I woke up this morning to find that Bill had painted a birthday card for me.
 Love it! And look at that lion! Now when did he find the time to paint this?
 What a great card. What a way to start a day!
We had noon reservations at our new favourite restaurant -- the Enoteca Rio San Marin. It was raining in Venice but soon we were settled in to the cozy place.
The staff were kept busy as the restaurant filled up. The Enoteca is so popular that every table had been reserved.
When Alessandra brought our menus I opened mine to find a birthday card inside, signed by all the staff. What a lovely gesture! Shows you what a special place this is.
We ordered the house risotto and as it is made to order, started with green salads and a litre of wine.
I watched the street traffic through the window. Everything in Venice arrives on a hand-drawn cart and must be delivered rain or shine.
Alessandra brought us the seafood risotto -- the aroma was amazing as she put down the plates. Full of little shrimps and diced seafood, it was divine.
When we finished and had ordered dessert, the lights went out. Power failure? Bill drew my attention to the back of the restaurant. Alessandra was bringing out a plate of tiramisu with a single candle. She sang "Happy Birthday to you..." and the staff and all of the customers joined in. How embarassing!
 I made a birthday wish and blew out the candle on my tiramasu to general applause.
 What a place!
I dug in to my cake while admiring Bill's dessert -- a specialty of the house -- grappa gelato. 
 Birthdays don't get much better than this.
And partners don't get much better than William Kimber. Thank you, Sweetheart!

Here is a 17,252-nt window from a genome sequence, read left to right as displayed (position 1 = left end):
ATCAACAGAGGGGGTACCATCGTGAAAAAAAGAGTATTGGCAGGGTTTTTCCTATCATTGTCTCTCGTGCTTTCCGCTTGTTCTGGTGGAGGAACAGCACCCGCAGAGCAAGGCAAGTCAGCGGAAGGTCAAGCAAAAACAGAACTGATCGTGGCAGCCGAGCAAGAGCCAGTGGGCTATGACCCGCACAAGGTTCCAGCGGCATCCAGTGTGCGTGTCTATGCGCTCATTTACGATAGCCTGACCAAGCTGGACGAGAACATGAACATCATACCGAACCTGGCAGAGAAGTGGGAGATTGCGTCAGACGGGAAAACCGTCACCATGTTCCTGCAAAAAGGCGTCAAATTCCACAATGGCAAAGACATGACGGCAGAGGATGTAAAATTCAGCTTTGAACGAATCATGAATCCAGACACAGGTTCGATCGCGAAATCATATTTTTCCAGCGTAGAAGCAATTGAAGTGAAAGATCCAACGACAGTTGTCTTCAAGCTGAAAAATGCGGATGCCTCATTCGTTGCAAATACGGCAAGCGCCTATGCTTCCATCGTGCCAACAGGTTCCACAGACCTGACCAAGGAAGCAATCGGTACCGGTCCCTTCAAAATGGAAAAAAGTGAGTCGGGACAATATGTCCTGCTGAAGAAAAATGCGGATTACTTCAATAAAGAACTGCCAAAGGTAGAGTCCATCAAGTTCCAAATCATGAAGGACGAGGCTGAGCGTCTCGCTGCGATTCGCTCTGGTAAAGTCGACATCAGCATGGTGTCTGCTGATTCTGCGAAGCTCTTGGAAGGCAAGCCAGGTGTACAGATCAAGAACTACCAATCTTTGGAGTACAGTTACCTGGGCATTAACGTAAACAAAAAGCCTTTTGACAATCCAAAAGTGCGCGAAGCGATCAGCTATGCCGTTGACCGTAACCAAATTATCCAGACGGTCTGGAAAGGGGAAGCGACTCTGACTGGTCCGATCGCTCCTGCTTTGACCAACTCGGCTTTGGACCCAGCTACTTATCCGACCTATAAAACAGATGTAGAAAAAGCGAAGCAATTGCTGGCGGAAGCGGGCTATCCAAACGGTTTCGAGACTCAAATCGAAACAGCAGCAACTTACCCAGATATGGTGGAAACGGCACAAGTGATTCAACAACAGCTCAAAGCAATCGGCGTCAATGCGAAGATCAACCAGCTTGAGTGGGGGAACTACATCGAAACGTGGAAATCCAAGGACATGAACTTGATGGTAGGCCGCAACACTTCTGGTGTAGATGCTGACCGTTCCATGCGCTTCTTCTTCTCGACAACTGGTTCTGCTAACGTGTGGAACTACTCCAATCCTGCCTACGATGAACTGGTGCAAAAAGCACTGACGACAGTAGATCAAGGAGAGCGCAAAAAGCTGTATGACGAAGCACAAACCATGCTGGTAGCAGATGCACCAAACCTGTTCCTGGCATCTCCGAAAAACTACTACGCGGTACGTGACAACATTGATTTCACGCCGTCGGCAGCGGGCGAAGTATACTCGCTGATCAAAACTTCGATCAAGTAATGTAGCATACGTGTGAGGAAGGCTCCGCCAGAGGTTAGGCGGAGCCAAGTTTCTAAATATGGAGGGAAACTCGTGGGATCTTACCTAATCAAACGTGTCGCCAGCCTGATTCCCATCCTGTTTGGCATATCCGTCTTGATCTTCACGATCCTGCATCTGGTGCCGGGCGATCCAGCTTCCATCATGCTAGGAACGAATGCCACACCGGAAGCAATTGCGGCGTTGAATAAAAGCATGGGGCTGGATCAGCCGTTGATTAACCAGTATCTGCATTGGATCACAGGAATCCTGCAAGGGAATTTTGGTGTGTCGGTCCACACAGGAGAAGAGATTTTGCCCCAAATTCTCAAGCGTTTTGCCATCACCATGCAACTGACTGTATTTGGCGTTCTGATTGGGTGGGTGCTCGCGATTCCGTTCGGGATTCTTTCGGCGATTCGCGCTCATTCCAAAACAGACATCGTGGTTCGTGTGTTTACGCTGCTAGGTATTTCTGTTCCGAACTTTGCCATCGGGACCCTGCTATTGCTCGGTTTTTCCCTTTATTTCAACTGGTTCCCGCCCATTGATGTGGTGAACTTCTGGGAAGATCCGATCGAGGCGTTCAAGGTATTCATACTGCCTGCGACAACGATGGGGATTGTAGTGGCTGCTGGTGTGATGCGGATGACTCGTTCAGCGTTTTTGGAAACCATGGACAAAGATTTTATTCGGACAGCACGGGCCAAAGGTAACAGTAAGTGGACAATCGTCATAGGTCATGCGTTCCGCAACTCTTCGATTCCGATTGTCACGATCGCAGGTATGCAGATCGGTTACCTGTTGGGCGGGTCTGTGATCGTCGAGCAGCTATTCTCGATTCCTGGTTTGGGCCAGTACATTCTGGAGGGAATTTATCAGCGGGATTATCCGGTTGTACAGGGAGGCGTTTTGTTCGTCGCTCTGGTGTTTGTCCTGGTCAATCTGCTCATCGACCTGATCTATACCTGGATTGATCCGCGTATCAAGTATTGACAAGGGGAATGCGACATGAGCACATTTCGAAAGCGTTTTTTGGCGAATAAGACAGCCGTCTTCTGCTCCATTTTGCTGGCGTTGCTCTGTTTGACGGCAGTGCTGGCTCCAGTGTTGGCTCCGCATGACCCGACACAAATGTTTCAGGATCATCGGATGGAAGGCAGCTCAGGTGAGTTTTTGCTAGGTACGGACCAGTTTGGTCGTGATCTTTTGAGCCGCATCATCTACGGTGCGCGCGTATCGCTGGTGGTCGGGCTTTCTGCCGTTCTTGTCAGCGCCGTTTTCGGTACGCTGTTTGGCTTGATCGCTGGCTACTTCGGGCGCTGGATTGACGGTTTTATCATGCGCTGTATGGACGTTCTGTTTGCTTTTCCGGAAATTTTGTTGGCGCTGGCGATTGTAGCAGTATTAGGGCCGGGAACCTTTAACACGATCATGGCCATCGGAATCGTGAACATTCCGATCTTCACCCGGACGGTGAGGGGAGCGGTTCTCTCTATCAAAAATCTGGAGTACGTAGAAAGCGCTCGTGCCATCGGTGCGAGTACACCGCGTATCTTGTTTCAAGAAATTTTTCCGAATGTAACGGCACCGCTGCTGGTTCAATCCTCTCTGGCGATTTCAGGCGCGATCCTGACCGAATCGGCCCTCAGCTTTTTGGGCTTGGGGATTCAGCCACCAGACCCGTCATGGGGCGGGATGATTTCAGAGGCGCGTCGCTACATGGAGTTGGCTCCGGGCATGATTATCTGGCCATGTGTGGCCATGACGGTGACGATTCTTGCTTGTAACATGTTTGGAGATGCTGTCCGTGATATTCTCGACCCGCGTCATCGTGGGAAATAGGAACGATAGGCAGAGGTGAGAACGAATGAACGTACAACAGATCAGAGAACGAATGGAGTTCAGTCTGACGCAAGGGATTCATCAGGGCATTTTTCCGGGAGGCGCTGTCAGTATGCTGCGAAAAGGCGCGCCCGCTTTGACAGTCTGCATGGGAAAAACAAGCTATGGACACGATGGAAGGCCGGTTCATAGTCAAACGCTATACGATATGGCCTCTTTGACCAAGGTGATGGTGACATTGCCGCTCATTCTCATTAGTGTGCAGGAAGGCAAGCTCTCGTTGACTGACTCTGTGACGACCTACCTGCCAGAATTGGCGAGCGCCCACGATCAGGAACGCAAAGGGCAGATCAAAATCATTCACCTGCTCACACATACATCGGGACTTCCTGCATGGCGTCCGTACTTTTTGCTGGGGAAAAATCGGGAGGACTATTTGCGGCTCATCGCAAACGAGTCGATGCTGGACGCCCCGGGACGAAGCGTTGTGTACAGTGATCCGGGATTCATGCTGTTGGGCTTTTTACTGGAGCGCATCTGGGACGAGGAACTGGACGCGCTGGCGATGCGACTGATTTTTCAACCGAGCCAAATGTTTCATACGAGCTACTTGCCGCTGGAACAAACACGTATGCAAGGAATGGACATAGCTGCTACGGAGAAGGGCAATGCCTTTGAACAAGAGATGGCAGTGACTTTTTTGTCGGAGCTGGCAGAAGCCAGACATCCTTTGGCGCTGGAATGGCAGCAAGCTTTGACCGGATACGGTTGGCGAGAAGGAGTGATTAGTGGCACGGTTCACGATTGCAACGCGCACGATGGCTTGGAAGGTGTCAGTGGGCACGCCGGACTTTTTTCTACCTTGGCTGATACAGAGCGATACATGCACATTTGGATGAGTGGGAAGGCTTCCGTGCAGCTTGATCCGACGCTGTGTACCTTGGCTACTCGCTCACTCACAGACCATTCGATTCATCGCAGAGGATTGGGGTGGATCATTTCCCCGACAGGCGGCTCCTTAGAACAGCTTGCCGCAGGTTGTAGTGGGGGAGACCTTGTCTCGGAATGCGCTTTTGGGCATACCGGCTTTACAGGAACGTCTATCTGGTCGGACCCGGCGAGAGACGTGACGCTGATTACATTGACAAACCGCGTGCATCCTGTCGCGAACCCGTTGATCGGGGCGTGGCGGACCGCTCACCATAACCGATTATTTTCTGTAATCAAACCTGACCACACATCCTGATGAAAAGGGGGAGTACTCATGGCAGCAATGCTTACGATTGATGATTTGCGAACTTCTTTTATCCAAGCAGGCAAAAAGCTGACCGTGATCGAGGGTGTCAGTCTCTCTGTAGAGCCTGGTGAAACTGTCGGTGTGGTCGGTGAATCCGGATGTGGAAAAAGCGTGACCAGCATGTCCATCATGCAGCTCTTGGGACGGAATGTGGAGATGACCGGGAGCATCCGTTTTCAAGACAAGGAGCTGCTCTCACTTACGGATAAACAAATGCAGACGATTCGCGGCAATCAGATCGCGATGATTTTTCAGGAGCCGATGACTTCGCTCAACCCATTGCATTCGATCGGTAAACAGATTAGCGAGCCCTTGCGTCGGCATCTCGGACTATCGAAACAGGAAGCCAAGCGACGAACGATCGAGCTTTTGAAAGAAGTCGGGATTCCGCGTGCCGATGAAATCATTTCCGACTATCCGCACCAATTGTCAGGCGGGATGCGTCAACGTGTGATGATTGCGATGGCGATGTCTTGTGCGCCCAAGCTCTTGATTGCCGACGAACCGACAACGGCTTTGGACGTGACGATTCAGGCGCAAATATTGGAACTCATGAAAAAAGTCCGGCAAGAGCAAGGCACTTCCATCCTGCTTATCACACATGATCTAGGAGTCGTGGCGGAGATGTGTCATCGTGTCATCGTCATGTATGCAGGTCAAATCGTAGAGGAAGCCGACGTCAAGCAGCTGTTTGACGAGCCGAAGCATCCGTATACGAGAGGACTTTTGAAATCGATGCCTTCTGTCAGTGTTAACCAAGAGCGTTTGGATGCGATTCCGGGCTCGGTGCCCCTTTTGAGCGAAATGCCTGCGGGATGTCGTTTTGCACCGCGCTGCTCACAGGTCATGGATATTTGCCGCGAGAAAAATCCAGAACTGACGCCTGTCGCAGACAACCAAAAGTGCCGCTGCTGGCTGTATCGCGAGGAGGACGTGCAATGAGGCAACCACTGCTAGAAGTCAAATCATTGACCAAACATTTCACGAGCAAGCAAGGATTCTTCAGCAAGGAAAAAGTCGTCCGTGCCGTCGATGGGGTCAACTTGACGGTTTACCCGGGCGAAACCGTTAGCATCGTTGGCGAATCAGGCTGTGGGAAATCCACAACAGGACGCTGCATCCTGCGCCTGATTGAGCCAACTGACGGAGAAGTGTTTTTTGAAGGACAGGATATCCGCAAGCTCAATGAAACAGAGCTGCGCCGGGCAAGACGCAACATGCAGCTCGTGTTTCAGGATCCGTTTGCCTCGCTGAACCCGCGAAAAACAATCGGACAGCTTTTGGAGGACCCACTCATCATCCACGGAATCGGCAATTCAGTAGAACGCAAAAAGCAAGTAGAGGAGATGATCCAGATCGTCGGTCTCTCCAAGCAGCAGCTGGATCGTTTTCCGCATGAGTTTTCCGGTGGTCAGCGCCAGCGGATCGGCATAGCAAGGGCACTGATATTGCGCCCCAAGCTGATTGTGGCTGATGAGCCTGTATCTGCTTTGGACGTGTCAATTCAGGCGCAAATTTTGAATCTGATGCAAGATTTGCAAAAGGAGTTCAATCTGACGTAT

Bill and I went to the kitchen to offer our compliments to the chef for his risotto. Turns out it was his birthday today too.
As we drank our coffee I reflected on my many blessings. Lucky me!

Sunday, September 17, 2017

Lunch at Enoteca Rio Marin

 Bill and I discovered the Enoteca Rio Marin by chance one afternoon in the Santa Croce area of Venice.
It is well known in it's neighbourhood as a reliable family-run restaurant and bar
with great cicchetti (bar finger food).
It is very near two must-sees on even the shortest art lovers itinerary -- Santa Maria Gloriosa dei Frari (Titian) and the Scuola Grande di San Rocco (Tintoretto).
Bill ordered one of his favourite comfort foods -- Fegato alla Veneziana (liver and onions with polenta) and told me this was the best he has ever had.
 I decided to try the Spaghetti Cozze e Vongole (mussels and clams).
The chef had been very generous with the shellfish.
 I put in my fork and in the depths of the spaghetti hit shell after shell. 
 We went back a few days later. We were lucky to get a seat. Turns out the locals reserve and the place is packed for the noon to 3 p.m. lunch service. We both started with the mussels and clams then had a refreshing salad of bitter greens and tomatoes.
We followed up with a dish we had seen served on our last visit -- a mixed fry of seafood, lightly coated in flour.
 So yummy!
 We dug right in, washing it down with white wine and bubbly water
finishing with the house tiramasu 
and espresso. 
We were the last ones to leave. As we said arrivederci the friendly staff were already unwinding with a drink by the canal.